• [0031]
    Embodiments of the invention benefit from the use of a development environment making use of APIs that include variable length strings, linked lists, and associative arrays. The use of APIs providing such features make the adoption of the above-described technology straightforward for modern applications, which otherwise would not be practical in complex application environments.
  • [0032]
    In prior art implementations, any changes to the format of the data required by different applications frequently necessitate relinking of the application to the data. In the various embodiments of the invention, this relinking is avoided because of the self-describing information.
  • [0033]
    It is also notable that the addition of other applications or the extension of an application to access other data do not necessitate relinking, but merely require the data store to be reloaded. Any extra information required by processes other those already using the existing data is appended to the existing data, and the format of the existing data and their relative position (with respect to the origin), and their related translation objects remain the same. Thus, even in this case the original application is able to continue, after simply reloading and remapping the refreshed store, thereby saving the costly step of relinking the application to the data with the swizzling operations.
  • [0034]
    The present invention therefore takes advantage of the concept that data for several applications or instances of the same application may be arranged to be in a fixed relationship, even though not all the data are used by all of the applications. Since the data are defined to have a fixed origin (of zero), the offset into the real memory can be easily computed using existing reliable and well-understood hardware assisted mechanisms such as index registers (used in compilation, Dynamic Linking, and other techniques). In the absence of such hardware mechanisms, equivalent software processes may be used. In its simplest form, the address of a particular piece of data is given by:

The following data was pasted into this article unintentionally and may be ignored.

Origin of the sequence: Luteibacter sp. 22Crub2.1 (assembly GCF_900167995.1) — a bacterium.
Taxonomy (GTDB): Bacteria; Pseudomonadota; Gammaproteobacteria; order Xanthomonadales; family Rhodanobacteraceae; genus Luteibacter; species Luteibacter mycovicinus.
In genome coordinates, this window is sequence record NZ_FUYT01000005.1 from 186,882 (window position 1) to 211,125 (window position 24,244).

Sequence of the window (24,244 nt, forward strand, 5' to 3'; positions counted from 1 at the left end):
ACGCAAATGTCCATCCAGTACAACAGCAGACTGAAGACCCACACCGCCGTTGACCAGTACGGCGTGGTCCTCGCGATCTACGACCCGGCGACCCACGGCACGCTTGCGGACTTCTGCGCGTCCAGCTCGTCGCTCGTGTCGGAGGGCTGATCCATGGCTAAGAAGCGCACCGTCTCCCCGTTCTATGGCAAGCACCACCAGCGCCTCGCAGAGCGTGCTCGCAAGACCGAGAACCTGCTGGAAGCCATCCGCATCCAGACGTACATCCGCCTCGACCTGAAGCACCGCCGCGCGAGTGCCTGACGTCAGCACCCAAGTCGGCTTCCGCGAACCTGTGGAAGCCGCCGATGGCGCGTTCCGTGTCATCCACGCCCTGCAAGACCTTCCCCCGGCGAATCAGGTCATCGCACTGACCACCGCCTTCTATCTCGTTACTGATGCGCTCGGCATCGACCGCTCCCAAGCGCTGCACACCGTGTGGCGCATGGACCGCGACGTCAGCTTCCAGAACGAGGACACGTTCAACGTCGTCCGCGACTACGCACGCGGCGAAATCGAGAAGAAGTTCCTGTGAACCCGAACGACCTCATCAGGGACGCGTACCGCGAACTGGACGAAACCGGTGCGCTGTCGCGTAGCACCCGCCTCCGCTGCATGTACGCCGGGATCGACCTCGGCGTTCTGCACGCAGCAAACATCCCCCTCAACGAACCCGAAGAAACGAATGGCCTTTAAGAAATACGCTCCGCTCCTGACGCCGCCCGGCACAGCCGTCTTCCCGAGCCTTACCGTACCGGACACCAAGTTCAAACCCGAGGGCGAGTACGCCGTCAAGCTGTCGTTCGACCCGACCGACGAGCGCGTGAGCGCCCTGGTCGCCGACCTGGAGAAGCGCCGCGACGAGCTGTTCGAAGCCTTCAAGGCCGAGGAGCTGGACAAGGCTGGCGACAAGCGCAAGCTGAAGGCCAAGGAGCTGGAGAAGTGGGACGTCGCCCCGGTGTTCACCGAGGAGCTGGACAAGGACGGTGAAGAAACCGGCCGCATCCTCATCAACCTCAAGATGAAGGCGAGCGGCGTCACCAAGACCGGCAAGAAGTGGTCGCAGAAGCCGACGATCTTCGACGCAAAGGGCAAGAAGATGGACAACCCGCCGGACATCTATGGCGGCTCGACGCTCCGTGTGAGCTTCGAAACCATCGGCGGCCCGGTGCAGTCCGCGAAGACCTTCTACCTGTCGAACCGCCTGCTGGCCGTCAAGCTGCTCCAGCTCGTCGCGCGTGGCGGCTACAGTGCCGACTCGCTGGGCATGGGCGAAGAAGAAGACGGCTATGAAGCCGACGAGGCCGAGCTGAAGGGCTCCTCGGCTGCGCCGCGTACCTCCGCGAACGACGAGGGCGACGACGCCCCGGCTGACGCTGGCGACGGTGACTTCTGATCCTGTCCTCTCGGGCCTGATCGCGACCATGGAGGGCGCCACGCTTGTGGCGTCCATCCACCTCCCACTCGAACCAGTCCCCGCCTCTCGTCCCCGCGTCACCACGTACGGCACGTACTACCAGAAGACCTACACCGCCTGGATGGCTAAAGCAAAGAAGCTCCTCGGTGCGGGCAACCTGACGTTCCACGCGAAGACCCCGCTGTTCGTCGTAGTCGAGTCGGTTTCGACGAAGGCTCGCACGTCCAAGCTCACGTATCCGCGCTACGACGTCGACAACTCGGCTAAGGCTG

• Actual hardware (or logical) address=base:+offset:
  • [0035]
    Since the objects (pieces of data) within the database do not move relative to one another, the translation from the original database address to a pointer object need only be carried out once (or rather it need only be carried out once at the time the data are being translated), and further the calculation of the actual address need only be carried out when the object is accessed. A meta-data file defines how the data are laid out within the compacted database and what transformations are required from the original database.
  • [0036]
    As will be appreciated, the ability of the applications to access data using these translation and pointer objects, without regard to the actual physical address of the data leads to considerable savings in computing resources, at the cost of the relatively infrequent translation process required to calculate the offsets from the original physical address. The benefits of the invention have further been shown to include the ability to adopt this technology in existing modern-day applications with minimal disruption to their structure or development process.
  • [0037]
    Although the detailed description uses language relating to Object Oriented (OO) programming and data warehouses, the techniques disclosed in this invention are not restricted to the OO domain. Those skilled in the art will be aware that they are applicable in all situations where the data are effectively non-volatile (that is the data are not liable to be changed during the operation of the invention or the application to which it is applied). Although these data are sometimes termed “read-only”, the reader should be aware that it may nonetheless be stored in memory capable of being changed.
  • [0038]
    The method of the invention described above is conveniently carried out within a system comprising a workstation, server or personal computer, loaded with the appropriate software written using the method of the invention, connected to one or more appropriate databases, directly or over a general purpose network.
  • [0039]